IDPH has cited and fined Park Pointe Healthcare and Rehab nursing home in Morris after a resident there suffered multiple fractures due to falling down a stairwell.
The resident involved in this fall down the stairwell had a care plan for wandering. Wandering is also known as elopement in the long-term care industry and is a serious risk of harm to the resident. Residents who wander can find themselves in situations where they are faced with hazards which due to physical or cognitive limitations, they are unable to safely face or address. This resident was also a fall risk because she was wheelchair-bound and had musculoskeletal deficits as well as significant cognitive deficits.
For residents which are at risk of harm due to wandering/elopement or falls, there are a number of steps that can be taken to mitigate that risk. One of the principal steps is to keep the resident under close supervision. Doing this reduces the risk from injury for both falls and wandering, and is consistent with the requirements of federal regulations.
On the day of this nursing home fall, the staff noticed that a plastic curtain, which went to an otherwise-empty COVID unit, had been disturbed. The staff checked the rooms in the COVID unit for residents but did not find any. They returned to their own unit and discovered that the resident involved in this incident was missing.
They looked throughout the facility but were unable to locate her and returned to the COVID unit. Upon return to the COVID unit, they re-inspected all of the rooms and were unable to find the missing resident. Coming to the end of the hallway, they noticed that the door to the stairwell was closed, but the green light for alarm was flashing. This was an indication that the alarm was not armed.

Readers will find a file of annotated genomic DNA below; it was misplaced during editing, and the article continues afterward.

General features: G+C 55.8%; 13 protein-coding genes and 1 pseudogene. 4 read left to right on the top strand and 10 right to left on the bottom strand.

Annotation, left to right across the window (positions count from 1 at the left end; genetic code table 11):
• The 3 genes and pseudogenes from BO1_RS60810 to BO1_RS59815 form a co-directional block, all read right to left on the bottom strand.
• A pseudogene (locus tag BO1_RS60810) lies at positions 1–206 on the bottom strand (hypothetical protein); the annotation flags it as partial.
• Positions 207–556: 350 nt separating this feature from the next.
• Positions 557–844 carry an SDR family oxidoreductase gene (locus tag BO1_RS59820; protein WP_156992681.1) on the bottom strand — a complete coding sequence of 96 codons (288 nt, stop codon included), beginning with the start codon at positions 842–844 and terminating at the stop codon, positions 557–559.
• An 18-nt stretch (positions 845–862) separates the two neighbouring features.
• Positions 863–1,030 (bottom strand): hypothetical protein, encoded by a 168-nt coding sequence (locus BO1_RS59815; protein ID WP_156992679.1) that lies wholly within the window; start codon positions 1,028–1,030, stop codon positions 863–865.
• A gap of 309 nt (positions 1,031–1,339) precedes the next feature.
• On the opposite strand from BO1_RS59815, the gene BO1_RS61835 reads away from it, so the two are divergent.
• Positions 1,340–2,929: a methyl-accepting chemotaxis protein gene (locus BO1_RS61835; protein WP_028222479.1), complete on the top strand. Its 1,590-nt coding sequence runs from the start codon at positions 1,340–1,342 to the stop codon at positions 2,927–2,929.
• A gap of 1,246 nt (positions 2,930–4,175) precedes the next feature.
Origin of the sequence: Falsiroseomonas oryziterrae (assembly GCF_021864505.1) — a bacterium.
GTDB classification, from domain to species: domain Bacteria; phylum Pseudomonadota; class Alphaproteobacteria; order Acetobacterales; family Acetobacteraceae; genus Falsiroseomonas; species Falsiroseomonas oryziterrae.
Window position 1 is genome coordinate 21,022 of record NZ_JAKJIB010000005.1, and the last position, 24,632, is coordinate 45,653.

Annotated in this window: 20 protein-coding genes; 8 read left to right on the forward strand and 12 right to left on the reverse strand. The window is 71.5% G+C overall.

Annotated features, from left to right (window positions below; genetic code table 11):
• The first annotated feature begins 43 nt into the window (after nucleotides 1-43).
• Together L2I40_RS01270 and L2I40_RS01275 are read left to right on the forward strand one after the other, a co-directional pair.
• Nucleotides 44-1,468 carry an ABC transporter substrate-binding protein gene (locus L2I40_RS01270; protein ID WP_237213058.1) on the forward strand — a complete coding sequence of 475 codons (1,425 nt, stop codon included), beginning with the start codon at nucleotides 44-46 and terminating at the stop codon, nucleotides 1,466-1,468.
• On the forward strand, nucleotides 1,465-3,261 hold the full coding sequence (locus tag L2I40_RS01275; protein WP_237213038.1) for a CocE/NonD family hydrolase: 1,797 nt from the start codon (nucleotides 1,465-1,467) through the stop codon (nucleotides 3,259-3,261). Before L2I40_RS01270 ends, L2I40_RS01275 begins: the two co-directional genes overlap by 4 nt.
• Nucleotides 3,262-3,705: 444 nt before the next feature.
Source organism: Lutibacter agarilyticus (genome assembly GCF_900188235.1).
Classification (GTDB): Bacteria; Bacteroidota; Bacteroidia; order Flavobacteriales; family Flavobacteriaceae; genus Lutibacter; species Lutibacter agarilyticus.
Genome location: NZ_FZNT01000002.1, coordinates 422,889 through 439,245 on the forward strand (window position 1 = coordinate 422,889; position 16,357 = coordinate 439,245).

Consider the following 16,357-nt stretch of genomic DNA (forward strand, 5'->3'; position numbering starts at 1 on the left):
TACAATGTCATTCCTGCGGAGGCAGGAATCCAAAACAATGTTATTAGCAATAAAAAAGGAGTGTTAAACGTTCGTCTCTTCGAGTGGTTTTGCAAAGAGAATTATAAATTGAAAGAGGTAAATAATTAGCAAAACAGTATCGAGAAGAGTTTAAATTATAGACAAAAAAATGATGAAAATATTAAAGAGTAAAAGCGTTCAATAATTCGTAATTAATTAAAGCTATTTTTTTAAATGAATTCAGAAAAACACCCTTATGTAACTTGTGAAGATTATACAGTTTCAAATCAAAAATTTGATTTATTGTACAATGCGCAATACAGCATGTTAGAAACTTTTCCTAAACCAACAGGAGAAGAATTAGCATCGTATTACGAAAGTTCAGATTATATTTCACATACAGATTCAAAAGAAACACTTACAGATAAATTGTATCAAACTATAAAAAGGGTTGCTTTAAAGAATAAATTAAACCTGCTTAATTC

The staff opened the door and found the resident down at the bottom of the stairwell, with her wheelchair two or three steps down the stairwell. She apparently had begun to fall down the stairs. The wheelchair stopped, and she was ejected from the wheelchair. An ambulance was called. The resident was brought to the hospital where she was diagnosed as having a fracture to her clavicle, as well as broken ribs.
There were two major shortcomings in the care that this resident received. First, any resident who is at risk for falls and is also known as a wanderer and at risk for elopement should be a resident who is closely supervised. The citation issued by IDPH indicates that the staff was well aware of her history of wandering and that she wandered actively throughout the facility, often looking for her husband, who is in fact, not a resident at the facility. Keeping her under close observation would have likely prevented this injury, especially given the amount of time that it would have taken her to travel that distance and open not only the door to the stairwell, but also the curtain to the COVID unit.
The other major shortcoming in the care that this resident received is that the stairwell was not secured with either a lock or an alarm. Stairwells pose a special risk of harm to nursing home residents. This is partially due to the fact that many are simply not able to negotiate them safely as well as the fact that stairwells are an area where they are out of view of the staff. Once a fall occurs in a stairwell, it is likely that the resident will endure a prolonged period of time before the fall is discovered and care for any injuries from the fall can be offered.
In this particular case, the practice at the nursing home was that the maintenance staff would check the alarms throughout the facility during weekdays, but there was no one specifically assigned to check the alarms on weekends – which is when this fall occurred. As a result, the stairwell was not secured with locks or alarm leading to the fall and injuries sustained by this resident.
One of our core beliefs is that nursing homes are built to fail due to the business model they follow and that unnecessary accidental injuries and wrongful deaths of nursing home residents are the inevitable result. Order our FREE report, Built to Fail, to learn more about why. Our experienced Chicago nursing home lawyers are ready to help you understand what happened, why, and what your rights are. Contact us to get the help you need.
Other blog posts of interest: